Popular festivals, entertainment services to be cut

Two of Chicago’s popular summer music festivals will be downsized next year. Chicago officials say the Blues Fest and Jazz Fest will be reduced from four days to three and will have fewer stages. The changes are the result of spending cuts in the city’s 2

Two of Chicago’s popular summer music festivals will be downsized next year.

Chicago officials say the Blues Fest and Jazz Fest will be reduced from four days to three and will have fewer stages. The changes are the result of spending cuts in the city’s 2009 budget.

Other festivals being shortened by the city include the Holiday Sports Festival, the Viva Latin Music Festival and the Celtic Fest.

Megan McDonald of the Mayor’s Office of Special Events said the city can’t move forward with programs and festivals that cost the city more to operate than it generates in revenues.

McDonald said in addition to reducing the number of days, the size of the festivals will be condensed and operational changes made to cut costs further.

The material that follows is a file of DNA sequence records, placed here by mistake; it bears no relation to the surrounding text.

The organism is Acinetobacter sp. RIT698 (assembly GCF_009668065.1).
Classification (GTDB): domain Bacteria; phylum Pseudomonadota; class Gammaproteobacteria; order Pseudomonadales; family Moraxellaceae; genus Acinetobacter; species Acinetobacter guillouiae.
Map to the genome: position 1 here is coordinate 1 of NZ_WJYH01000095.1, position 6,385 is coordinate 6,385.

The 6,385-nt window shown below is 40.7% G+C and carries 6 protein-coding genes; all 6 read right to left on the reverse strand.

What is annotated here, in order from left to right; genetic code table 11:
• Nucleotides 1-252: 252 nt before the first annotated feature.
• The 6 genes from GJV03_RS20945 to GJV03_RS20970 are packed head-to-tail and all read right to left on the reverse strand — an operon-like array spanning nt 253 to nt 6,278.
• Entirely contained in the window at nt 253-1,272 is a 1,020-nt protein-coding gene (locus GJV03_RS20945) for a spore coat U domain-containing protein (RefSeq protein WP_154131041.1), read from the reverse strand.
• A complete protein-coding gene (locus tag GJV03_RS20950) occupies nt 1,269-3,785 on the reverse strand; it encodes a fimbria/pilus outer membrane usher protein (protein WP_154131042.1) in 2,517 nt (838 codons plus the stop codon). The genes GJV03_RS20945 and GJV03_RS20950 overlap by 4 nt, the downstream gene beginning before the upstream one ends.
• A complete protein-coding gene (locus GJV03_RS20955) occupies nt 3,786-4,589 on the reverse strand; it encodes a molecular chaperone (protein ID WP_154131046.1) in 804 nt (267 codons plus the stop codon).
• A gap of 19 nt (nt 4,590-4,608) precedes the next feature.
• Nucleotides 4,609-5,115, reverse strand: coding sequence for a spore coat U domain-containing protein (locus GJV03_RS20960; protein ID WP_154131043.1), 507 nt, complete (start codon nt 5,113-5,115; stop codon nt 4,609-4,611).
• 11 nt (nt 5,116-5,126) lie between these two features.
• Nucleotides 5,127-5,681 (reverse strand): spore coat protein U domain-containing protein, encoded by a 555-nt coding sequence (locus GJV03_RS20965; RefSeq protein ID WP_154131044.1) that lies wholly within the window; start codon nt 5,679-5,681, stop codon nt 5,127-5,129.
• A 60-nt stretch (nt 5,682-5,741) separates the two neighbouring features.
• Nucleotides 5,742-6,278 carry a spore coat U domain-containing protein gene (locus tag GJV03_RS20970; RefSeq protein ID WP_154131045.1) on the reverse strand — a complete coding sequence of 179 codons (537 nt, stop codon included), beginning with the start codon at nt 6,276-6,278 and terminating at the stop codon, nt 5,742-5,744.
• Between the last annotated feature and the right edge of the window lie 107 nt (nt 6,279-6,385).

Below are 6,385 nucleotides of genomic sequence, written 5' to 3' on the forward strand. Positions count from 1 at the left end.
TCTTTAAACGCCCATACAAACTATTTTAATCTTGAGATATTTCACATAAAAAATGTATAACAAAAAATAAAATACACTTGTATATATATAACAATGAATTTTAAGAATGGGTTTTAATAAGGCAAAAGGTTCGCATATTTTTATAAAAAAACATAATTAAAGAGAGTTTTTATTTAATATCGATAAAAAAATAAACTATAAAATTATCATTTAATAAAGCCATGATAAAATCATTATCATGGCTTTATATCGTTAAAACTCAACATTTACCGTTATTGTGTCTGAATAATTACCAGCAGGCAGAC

Also on the city budget chopping block is the Jumping Jack program. The inflatable that is used as part of kids’ entertainment at summer block club parties and other events will no longer be sponsored by the city. At a recent budget meeting with the Defender, Mayor Richard M. Daley and his staff explained that the $700,000 operational tab for running the giant jumping inflatable could no longer be picked up by the city, but, they said, a private company could run the program.

The city’s free trolley service may also be discontinued beginning next spring and summer. The popular transportation service provides rides to some of the city’s top tourist attractions, including the Museum Campus, Michigan Avenue and State Street for shopping, Lincoln Park Zoo and Navy Pier. The trolleys service the downtown Metra rail stations and make frequent stops along the main downtown thoroughfares.

At a cost of over $2 million, Daley said the city could no longer afford the service. Like the Jumping Jack, the mayor said trolley service could possibly be run by an outside company.

The Associated Press contributed to this report.

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